No escape

Tes Editorial

My school is among the many hundreds that have asked for a re-mark of all the key stage 3 national tests in English this year.

The School Curriculum and Assessment Authority requires me and my colleagues to go through each and every one of the returned papers and choose the 10 candidates who have suffered the most glaring and severe injustices. We make a detailed written report on each one, describing exactly how and where the marking is inadequate, both in terms of numbers of marks awarded to different candidates, and of how and where the minutiae of the mark scheme have not been adhered to, candidate by candidate and question by question. Then we send it all off, and they decide whether or not there is a case for re-marking the entire cohort.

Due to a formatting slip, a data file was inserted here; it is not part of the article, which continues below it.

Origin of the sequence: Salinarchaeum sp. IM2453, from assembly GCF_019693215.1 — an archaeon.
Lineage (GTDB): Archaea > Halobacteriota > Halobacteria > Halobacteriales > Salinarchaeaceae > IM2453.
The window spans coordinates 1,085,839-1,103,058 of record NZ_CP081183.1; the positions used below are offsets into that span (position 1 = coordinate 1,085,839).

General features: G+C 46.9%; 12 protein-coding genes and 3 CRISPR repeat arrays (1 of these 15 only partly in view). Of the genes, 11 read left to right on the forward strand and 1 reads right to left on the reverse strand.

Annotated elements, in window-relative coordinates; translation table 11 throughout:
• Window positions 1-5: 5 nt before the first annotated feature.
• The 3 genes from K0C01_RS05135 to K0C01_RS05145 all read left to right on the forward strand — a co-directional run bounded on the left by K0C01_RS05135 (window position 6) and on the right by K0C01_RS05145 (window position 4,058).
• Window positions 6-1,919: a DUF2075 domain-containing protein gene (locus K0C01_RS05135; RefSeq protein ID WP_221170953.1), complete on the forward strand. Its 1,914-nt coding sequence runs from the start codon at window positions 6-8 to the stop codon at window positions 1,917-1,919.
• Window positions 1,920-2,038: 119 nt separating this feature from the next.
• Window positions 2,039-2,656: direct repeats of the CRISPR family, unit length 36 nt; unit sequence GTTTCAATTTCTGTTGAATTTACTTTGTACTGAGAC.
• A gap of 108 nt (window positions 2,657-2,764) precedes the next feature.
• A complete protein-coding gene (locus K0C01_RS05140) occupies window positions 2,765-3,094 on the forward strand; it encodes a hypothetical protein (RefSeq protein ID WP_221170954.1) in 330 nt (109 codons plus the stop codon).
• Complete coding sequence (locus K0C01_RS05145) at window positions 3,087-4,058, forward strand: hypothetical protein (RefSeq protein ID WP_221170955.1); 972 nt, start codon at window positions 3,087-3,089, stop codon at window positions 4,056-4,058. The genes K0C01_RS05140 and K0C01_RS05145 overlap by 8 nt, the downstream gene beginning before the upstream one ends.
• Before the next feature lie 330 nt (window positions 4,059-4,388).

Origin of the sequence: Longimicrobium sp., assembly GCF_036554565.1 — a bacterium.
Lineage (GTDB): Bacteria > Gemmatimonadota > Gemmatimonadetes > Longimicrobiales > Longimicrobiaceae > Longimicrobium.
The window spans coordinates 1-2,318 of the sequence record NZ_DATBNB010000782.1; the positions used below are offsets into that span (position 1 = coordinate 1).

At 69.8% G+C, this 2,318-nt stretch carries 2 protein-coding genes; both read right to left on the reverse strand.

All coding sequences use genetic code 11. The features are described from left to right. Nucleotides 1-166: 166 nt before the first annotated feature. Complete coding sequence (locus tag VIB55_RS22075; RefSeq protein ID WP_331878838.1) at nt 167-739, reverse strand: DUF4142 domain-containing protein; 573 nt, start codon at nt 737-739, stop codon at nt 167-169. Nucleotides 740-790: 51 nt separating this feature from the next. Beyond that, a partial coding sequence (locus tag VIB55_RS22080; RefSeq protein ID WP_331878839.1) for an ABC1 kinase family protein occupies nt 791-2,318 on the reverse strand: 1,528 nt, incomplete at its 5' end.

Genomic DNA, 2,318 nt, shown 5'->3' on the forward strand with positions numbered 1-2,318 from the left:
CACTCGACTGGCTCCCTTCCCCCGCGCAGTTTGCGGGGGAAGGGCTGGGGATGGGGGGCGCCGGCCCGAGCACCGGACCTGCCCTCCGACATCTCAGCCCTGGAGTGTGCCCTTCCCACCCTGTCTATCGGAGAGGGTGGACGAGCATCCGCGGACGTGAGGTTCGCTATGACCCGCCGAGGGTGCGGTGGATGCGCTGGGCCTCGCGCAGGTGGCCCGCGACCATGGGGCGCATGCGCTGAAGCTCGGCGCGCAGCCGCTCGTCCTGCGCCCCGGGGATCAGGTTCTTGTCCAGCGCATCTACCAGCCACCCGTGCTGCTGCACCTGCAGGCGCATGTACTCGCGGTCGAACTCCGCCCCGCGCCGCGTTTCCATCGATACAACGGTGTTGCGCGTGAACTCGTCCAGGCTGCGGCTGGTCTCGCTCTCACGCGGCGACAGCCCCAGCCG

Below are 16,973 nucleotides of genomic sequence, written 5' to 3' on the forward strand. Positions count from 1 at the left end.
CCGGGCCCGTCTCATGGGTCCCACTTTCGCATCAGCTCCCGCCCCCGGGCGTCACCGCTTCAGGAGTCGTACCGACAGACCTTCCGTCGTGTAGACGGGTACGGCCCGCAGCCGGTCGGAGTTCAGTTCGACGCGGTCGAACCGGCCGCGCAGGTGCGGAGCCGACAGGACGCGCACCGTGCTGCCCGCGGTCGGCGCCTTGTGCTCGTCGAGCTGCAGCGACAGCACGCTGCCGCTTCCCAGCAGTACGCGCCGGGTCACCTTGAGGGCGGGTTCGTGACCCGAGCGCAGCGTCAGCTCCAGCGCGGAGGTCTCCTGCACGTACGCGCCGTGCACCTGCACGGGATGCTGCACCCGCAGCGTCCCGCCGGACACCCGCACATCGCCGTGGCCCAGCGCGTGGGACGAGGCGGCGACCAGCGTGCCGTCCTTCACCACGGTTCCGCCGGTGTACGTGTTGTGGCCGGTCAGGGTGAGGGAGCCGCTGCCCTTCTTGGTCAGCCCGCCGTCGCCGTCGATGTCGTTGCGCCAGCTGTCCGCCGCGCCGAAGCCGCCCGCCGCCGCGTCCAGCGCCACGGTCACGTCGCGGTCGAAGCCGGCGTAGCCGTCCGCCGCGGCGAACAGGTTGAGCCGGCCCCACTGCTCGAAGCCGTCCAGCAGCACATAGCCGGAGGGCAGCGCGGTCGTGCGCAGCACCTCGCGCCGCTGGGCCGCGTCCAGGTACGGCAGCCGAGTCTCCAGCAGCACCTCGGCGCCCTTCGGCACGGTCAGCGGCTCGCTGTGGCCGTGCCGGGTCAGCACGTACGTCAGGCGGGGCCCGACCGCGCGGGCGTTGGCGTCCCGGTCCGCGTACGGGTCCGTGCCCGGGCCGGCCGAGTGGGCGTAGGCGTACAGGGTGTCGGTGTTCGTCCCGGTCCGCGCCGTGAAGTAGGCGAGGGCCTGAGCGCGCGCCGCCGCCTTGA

When teachers finally bowed to pressure and agreed to administer these silly tests, it was with the proviso that we should not be required to mark them. How foolish of us not to realise that this only meant that we should not have to mark them until someone else had failed to do so competently in the cases of tens of thousands of students. They get you all ways, don't they?

ALASTAIR WHITE Head of English at a school in Oxford

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